Skip NavigationSkip to Primary Content

DVM

Dr. David Jolly

DVM

Dr. David Jolly

"One of the fondest and most vivid memories of my childhood is of my Welch Terrier Tweed having her first litter of puppies.   I must have been 8 or 9, and the thrilling (to me, probably not Tweed) process began just before one of my Little League baseball games was scheduled to start.  So, I raced home between each inning, wide eyed, enthralled and enchanted by the whole mesmerizing spectacle. Nothing in my short life to that point had come anywhere close to the absolute wonder of this biologic miracle, messy as it turned out to be.  My parents had to watch me closely to make sure I didn't pick up puppies and unintentionally squeeze one to death from sheer exuberance.  

A few years later, I was given a school assignment to write my "futurograpy," a description of what I thought I wanted to be when I grew up, and out popped a puffed up description of a doctor hero who saved the lives of innocents with skill, courage and very little humility.  My mom kept that for years, and was almost inconceivably happy when I went to vet school and made her proud.  Whether those two childhood happenings were the early seeds of what would later become a great love of animals in general I don't really know, but eventually that sense of wonder about critters and medicine evolved into a really deep love and compassion for all of them.  Whether that has to do with their vulnerability, their innocence, their honesty or their selfless love I also don't really know.  But I do know that those things pull a deep sense of affection out of me, and drive me strongly to fix them when an owner brings them to me for help, or to prevent them from needing help in the first place.  It's an affair of the heart for me, as I suspect it is for most vets."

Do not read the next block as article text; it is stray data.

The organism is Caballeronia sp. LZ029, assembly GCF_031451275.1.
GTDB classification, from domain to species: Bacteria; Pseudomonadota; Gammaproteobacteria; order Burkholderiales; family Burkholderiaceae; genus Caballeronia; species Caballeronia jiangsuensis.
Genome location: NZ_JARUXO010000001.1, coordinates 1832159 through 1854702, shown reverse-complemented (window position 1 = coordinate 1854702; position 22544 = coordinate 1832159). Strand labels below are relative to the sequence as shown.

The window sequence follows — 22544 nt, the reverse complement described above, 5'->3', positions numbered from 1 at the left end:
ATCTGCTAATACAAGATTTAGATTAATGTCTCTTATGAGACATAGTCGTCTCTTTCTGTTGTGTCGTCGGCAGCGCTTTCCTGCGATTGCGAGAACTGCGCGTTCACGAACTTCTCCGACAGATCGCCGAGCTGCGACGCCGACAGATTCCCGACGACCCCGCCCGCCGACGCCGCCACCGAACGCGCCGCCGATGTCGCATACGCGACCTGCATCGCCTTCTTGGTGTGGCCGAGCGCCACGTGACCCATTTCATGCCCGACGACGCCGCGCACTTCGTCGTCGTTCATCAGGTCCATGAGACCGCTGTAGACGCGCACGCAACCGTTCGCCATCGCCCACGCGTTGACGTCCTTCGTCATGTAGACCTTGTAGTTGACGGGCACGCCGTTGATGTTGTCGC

Dr. Dave Jolly grew up in Oklahoma and Texas, completed his undergraduate work at Michigan State University, and received his DVM from Texas A&M University in 1987.  He then completed an intensive internship at Angell Memorial Animal Hospital in Boston.  He has designed, built and owned two veterinary hospitals before selling in 2018.  Along with his dogs Kylie (Aussie cross) and Wicker (Labrador Retriever), he enjoys hiking and skiing and simple daily walks with the girls.  He also has two young black cats, Leo and Bart, affectionate characters both of them.